Top 5 Lessons from my first Marathon

Last week I ran my first marathon. 

My goal was to finish in under 5 hours. I finished at 4:34:32, or an average pace of 10:27 per mile. Here are my top 5 lessons from the Marathon: 

1. Take incremental steps by setting achievable goals and hitting them first. Then move on to bigger goals next. 

Confidence comes from keeping our word to ourselves. If we set a goal that’s unattainable, we are likely to give up because it’s too hard. 

So if you’re not a runner yet and dream of running a marathon, start with a goal of running a 5K. Then move up to a 10K, then a half-marathon, and finally a marathon. This was the path that I took over several years. 

By the time the marathon came around I built a solid identity as a “runner” and had built the confidence I needed to run a full marathon. 

Same goes for sales: I didn’t crack 7 figures until my 14th year in sales. Once I hit this, 7 figures became my new standard. 

2. Get a mentor and follow their playbook. This will strengthen your belief in hitting your goal and make it nearly inevitable. 

I found Hal Higdon as a coach and followed his novice marathon runner training plan. The plan was 18 weeks long, required training 5 days/week, and gave me the exact miles to run each day. 

Same goes for sales. Find a mentor who has achieved the results that you want, find out what they do, and follow it as closely as possible 

3. Take a step back to remove anything blocking your vision. 

During one of my early runs, a gnat flew into my eye and was stuck under my eyelid. I could barely see. I had to stop the run to go to the restroom and flush out my eye. Once I did, I could see clearly and had an amazing run.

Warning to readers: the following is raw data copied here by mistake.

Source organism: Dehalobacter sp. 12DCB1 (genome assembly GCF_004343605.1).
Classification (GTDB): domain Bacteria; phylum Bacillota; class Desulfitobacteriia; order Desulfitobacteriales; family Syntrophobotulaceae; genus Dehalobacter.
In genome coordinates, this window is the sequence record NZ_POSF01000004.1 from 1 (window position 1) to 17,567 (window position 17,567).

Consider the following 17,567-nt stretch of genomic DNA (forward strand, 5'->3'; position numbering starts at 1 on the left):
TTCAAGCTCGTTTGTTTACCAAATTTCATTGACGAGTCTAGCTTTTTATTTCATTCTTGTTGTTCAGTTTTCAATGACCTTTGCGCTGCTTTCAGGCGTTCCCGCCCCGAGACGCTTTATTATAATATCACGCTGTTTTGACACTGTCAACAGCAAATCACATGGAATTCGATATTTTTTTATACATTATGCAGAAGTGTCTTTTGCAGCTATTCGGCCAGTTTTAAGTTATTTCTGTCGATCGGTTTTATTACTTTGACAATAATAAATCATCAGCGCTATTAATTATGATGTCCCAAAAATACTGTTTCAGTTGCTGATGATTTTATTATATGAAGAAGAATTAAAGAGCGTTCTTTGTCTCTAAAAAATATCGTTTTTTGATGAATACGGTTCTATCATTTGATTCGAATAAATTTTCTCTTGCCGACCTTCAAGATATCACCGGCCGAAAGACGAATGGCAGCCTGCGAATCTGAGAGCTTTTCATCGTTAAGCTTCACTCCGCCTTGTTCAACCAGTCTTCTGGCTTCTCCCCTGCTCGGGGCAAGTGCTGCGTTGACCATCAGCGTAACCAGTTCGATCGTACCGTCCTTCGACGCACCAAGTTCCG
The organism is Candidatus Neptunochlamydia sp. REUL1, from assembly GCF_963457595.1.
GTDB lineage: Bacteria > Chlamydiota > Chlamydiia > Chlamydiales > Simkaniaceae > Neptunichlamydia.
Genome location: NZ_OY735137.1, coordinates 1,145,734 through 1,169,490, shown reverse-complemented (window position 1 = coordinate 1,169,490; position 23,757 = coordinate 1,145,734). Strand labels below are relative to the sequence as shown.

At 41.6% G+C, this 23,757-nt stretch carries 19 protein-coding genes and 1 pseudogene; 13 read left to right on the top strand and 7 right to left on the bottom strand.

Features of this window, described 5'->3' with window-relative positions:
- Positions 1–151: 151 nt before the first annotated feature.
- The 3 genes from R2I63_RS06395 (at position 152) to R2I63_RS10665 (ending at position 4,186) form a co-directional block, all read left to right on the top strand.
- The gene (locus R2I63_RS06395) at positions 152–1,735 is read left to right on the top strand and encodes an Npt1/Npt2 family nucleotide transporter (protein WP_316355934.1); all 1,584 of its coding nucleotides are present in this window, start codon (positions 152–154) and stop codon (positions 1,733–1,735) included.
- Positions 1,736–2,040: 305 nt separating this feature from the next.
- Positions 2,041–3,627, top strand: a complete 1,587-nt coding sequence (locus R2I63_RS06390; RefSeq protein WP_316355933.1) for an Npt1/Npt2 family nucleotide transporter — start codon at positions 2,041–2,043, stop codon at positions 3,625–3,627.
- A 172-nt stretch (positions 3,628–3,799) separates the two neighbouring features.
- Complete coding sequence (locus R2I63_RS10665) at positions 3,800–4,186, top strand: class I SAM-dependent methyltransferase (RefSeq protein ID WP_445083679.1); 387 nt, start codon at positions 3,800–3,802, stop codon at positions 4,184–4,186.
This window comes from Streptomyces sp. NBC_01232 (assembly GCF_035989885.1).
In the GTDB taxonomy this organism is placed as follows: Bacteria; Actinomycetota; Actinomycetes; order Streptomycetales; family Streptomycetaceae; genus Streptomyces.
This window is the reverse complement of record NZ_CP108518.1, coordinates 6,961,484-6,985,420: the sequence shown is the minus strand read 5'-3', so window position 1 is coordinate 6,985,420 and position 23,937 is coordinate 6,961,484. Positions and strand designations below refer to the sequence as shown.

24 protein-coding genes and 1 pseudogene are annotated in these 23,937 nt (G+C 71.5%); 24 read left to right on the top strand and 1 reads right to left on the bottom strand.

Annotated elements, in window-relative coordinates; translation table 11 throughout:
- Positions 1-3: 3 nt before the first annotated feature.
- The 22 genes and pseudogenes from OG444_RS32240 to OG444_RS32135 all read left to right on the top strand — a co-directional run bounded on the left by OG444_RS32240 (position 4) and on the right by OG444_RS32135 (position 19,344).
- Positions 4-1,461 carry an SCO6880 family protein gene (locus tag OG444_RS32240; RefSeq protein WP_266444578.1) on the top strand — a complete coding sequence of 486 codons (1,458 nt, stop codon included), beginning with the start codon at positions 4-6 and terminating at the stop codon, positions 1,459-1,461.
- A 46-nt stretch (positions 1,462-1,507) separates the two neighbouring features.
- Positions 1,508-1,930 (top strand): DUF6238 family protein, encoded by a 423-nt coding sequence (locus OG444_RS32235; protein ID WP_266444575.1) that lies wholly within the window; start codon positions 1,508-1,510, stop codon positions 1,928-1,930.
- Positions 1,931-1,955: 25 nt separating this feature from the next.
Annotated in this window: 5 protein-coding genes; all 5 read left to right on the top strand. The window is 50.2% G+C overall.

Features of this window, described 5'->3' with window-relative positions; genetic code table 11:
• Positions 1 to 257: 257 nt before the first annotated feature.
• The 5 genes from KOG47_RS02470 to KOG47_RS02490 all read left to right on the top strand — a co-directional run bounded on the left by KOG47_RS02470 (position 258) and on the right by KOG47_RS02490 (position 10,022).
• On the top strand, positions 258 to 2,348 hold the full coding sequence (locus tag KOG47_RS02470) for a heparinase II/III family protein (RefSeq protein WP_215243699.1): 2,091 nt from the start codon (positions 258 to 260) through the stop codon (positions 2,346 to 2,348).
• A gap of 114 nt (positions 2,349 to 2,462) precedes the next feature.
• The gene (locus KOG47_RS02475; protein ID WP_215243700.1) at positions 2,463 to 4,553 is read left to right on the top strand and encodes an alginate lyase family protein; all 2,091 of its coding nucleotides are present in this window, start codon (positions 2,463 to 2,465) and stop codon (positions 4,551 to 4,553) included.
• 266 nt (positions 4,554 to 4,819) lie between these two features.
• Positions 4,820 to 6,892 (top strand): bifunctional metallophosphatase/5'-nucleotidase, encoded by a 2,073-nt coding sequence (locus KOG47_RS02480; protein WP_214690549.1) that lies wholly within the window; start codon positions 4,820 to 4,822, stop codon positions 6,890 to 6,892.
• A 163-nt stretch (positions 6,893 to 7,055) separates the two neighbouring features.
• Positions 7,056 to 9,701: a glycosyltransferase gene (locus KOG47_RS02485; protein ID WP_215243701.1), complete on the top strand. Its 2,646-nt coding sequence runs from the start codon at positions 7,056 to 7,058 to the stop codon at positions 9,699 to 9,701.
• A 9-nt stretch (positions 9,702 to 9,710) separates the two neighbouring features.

In sales and in life, sometimes we have things clouding our vision which we need to clear out before we can clearly see. It might be tending to our relationship, our mental health, our sleep, or anything that’s getting in the way of performing our best. The key is to take a step back to address what’s needed so we can take 10 steps forward. 

4. Sit with the pain, rather than running away

During one brutal 8 mile run in Yosemite, the weather was 90 degrees with high humidity. I had dozens of gnats flying around my head the entire run. Rather than helplessly trying to swat them, I got used to them and sat with the pain. I wanted to quit so many times but didn’t. 

During the marathon, when my legs cramped up on mile 21 I thought to myself “this sure beats running with those gnats.” 

If we sit with pain, this can be a reference point to endure future pain, as well as help us cultivate gratitude for what we have.  

So rather than running away from a tough situation, sit with it and dig deep so you can learn the lesson and come out stronger than ever. 

5. Go with the flow and be flexible

My race day didn’t go as planned. I hardly slept the night before and my family was sick so they couldn’t be there with me. 

Instead of ruminating which could have ruined my performance, I embraced the challenge directly and had my best run ever!  I’m also planning to run the LA Marathon next so my family can be there this time. 

Life will never go exactly as planned, so don’t get attached to your expectations or you will surely be disappointed.


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